Can't You See? He Wants to Live.
The title of the book is also its very last line. In case you forgot, it's "I know this much is true" (48.47). But what? What does Dominick know is true? That what goes up must come down? That e=mc2? That William H. Macy should have beat Cuba Gooding Jr. at the 1997 Academy Awards? Here's the novel's penultimate (i.e. second-to-last) paragraph for your consideration:
I am not a smart man, particularly, but one day, at long last, I stumbled from the dark woods of my own, and my family's, and my country's past, holding in my hands these truths: that love grows from the rich loam of forgiveness; that mongrels make good dogs; that the evidence of God exists in the roundness of things. (47.47)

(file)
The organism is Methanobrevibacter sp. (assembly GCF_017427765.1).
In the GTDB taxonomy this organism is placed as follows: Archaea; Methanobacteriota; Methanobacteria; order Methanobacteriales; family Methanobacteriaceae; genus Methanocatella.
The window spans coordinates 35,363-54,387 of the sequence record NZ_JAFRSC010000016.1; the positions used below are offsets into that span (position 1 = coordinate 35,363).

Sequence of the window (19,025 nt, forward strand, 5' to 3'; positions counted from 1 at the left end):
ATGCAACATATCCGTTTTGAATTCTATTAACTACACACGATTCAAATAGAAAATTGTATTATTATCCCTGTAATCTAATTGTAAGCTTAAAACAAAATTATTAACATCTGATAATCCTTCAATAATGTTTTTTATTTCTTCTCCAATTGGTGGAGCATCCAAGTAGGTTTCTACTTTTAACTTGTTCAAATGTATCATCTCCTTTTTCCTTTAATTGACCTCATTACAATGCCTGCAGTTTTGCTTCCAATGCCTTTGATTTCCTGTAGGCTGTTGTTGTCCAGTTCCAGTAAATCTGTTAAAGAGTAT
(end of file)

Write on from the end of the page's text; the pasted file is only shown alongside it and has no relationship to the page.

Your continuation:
So what the heck is he talking about here? Well, as much as Dominick wants to take care of his brother, his main journey is getting over his own anger, and his anger results from his martyr complex. Why has God chosen him to be his brother's caretaker? What about Dominick? It isn't fair. He's had enough and now he wants his share.
It takes the death of his brother for him to realize that the universe isn't actually out to get him. He can be his own person, and not a victim of his own history and circumstance. He can learn from the past and the mistakes he and his ancestors have made—you know, falling off a building, letting pride and arrogance get in the way. Also, he's learned that he can be as big of a jerk as he wants to be, but as long as people forgive him, it doesn't matter. He treats his wife like poop, and she remarries him. That's love, man. (Or is it?)
Dominick also says, "This much, at least, I've figured out" (48.47), which implies that he also knows that he can never know everything. There is always more to learn, but at least he's finally made some sense of his life so far.